ico-h1 CRICKET BOOKS

Ebley Street Boys

Published: 2019
Pages: 106
Author: Bonnell, Max
Publisher: Bonnell, Max
Rating: 4 stars

Ebley

I hadn’t realised until very recently that Max Bonnell’s day job is lawyering, but that recently acquired knowledge explains a great deal. I now understand why his books are always so meticulously researched, well written and, most importantly of all, hold a reader’s interest. Previous publications have shed light on the lives of some fascinating and less well known Australian cricketers of years gone by. Ebley Street Boys adds two more to that oeuvre, as Norman Callaway and Frank O’Keefe join Jack Marsh, ‘Horseshoe’ Collins, Tom Garrett, Sammy Jones, Roland Pope, Reginald Allen and John Kinloch.

Between them Callaway and O’Keeffe played just ten First Class matches. Both were born in 1896, lived on Ebley Street in Sydney and, albeit in very different circumstances, both died tragically early, Callaway at 21 and O’Keeffe at 27. Most importantly both also displayed immense cricketing talent and have impressive records in the limited amount of cricket they were able to play.

Of those ten matches Callaway played just one, and he batted only once, so his 207 is his average. Others have since made a double century on debut, but all of them went on to play again. It was 1915 when Callaway made his runs and the First Class game closed down at the end of that season for the duration of the Great War. The innings was for New South Wales against Queensland, not then in the Sheffield Shield, but it was no run fest, the New South Welshmen being 17-3 when Callaway arrived at the wicket to, in company with his captain Charlie Macartney, the Governor General, rebuild his team’s innings.

The book is a single seamless account rather than two separate biographies, the two men occasionally coming together. Bonnell was able to discover rather more about the history of the Callaway family than the O’Keeffes, so even if Callaway’s story is short it is in some ways more satisfying. As with so many others Callaway volunteered for service in the Great War and his life ended shortly after he arrived at the Western Front. Bonnell has delved into military history to find out about Callaway’s death, the only positive aspect of which is that at least the end was swift and painless.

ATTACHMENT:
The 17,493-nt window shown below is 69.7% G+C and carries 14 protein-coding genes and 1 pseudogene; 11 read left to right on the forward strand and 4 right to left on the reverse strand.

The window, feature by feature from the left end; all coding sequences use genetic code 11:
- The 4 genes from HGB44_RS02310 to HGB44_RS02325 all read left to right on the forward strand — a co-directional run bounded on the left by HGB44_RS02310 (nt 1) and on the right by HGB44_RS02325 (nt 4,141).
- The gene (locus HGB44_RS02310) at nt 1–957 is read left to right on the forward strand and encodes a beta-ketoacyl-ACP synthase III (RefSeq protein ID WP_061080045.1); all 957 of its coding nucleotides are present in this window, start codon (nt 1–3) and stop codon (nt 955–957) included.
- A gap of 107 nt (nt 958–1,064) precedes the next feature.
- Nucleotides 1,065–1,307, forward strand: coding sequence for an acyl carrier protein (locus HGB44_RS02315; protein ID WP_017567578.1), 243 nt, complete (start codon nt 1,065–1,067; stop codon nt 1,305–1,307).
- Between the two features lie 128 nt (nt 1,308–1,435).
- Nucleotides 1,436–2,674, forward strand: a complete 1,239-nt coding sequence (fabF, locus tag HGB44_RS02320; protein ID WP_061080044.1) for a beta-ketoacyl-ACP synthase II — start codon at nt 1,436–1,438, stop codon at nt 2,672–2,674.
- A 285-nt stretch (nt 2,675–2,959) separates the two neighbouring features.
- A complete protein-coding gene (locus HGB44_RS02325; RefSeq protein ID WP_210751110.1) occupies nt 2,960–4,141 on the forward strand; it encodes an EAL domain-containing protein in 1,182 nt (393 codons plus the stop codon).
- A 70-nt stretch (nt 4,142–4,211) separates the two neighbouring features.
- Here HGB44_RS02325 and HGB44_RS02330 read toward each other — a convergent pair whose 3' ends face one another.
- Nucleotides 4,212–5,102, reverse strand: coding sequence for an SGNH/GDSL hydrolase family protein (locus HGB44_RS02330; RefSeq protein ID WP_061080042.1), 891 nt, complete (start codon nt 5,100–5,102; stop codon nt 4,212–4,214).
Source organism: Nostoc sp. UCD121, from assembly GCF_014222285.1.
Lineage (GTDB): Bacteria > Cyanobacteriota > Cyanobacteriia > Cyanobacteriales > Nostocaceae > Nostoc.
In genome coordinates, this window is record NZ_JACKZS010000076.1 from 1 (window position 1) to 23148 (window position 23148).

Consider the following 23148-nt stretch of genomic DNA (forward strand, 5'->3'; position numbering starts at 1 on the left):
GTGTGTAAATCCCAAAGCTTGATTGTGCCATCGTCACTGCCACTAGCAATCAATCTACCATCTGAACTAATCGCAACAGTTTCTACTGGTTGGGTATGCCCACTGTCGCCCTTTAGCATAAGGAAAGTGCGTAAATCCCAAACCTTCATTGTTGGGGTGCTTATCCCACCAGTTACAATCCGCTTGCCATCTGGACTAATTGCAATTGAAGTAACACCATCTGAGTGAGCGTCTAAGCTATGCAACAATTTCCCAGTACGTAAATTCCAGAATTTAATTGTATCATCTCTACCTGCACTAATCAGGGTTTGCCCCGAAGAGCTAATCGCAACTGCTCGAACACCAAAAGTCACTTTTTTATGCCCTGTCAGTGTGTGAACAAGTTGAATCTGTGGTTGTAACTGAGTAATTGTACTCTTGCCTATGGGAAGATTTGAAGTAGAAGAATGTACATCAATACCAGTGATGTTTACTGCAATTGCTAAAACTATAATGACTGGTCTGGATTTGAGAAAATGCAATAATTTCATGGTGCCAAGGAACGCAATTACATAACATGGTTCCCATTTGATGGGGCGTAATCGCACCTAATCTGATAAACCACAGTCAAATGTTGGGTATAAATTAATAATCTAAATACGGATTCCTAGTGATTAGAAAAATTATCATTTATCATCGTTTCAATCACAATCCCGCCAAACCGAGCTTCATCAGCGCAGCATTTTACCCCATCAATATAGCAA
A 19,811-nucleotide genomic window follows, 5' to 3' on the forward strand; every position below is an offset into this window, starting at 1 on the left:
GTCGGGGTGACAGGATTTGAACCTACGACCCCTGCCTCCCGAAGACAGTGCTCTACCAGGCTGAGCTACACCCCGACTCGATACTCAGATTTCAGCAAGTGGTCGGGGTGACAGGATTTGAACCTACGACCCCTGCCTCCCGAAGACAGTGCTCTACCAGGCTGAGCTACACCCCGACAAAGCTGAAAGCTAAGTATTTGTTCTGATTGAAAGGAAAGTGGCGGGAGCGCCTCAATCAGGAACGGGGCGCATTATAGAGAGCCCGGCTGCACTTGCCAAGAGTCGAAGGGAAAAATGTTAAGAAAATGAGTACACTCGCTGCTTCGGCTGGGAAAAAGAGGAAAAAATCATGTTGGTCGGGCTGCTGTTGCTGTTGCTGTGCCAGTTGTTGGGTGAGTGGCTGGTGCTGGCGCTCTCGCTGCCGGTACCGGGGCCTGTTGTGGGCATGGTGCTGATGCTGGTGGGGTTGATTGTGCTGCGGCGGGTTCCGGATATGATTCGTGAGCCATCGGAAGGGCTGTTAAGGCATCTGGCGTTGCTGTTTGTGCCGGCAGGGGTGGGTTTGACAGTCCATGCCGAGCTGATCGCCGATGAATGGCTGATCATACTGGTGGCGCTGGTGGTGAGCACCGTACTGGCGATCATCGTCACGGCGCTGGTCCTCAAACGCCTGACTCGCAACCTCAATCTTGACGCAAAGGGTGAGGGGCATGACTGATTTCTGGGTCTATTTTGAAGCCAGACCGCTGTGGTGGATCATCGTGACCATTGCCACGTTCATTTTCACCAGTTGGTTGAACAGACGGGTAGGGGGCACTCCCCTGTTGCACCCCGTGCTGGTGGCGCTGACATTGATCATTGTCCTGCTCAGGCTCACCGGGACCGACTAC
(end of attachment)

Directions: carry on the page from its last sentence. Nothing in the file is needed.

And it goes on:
O’Keeffe too joined up and fought, but fortunately for him he got through the hostilities without being wounded and was able to begin a First Class career when peace returned. He made a relatively modest start, but in six innings in 1921/22 he scored three centuries, including two in the match in Frank Iredale’s benefit match against the attack that had demolished England in the 1920/21 and 1921 Ashes series, Jack Gregory, Ted McDonald, Arthur Mailey and Warwick Armstrong.

Unusually for the time O’Keeffe, who sounds like an interesting character, was a professional cricketer so, with no Test cricket scheduled for Australia before 1924/25 he decided to take a punt on playing in England. He spent the next two years in Lancashire, playing for Church in the Lancashire League and, a residential qualification having been secured, he signed for Lancashire for the 1924 season. Given that the county had signed McDonald as well there was considerable controversy created by the move. Tragically however O’Keeffe never got to debut for his new employers. A long standing stomach problem turned out to be severe peritonitis and O’Keeffe died in March of 1924

The early chapters of Ebley Street Boys, which include Callaway’s story, are an absorbing read but for this reviewer at least, even acknowledging his red rose tinted spectacles, the quality of the story goes up a notch or three after O’Keeffe moves to England. It is appreciated that local newspapers are, in this online world, available everywhere at any time, but I remain deeply impressed by an Australian writer’s grasp of that part of the story and of the cricketing fabric of England and Lancashire in the early 1920s. It is a tale that is superbly told.

In terms of the book’s production the author, perhaps wary of my gentle teasing on the subject of missing page numbers in my review of Swift Underhand, told me that a glitch in design omitted the title page so you open straight onto the contents page, which is not ideal, before adding that some of the illustrations are tiny, because the quality of the originals isn’t great. I have to say I was not troubled by either, and indeed the fact that are as many as twenty five illustrations in the book is one of its strengths. All in all Ebley Street Boys, particularly its latter chapters, is highly recommended. For those interested in purchasing the book it is being distributed by Ken Piesse, and is/will be available in the northern hemisphere from Boundary Books.

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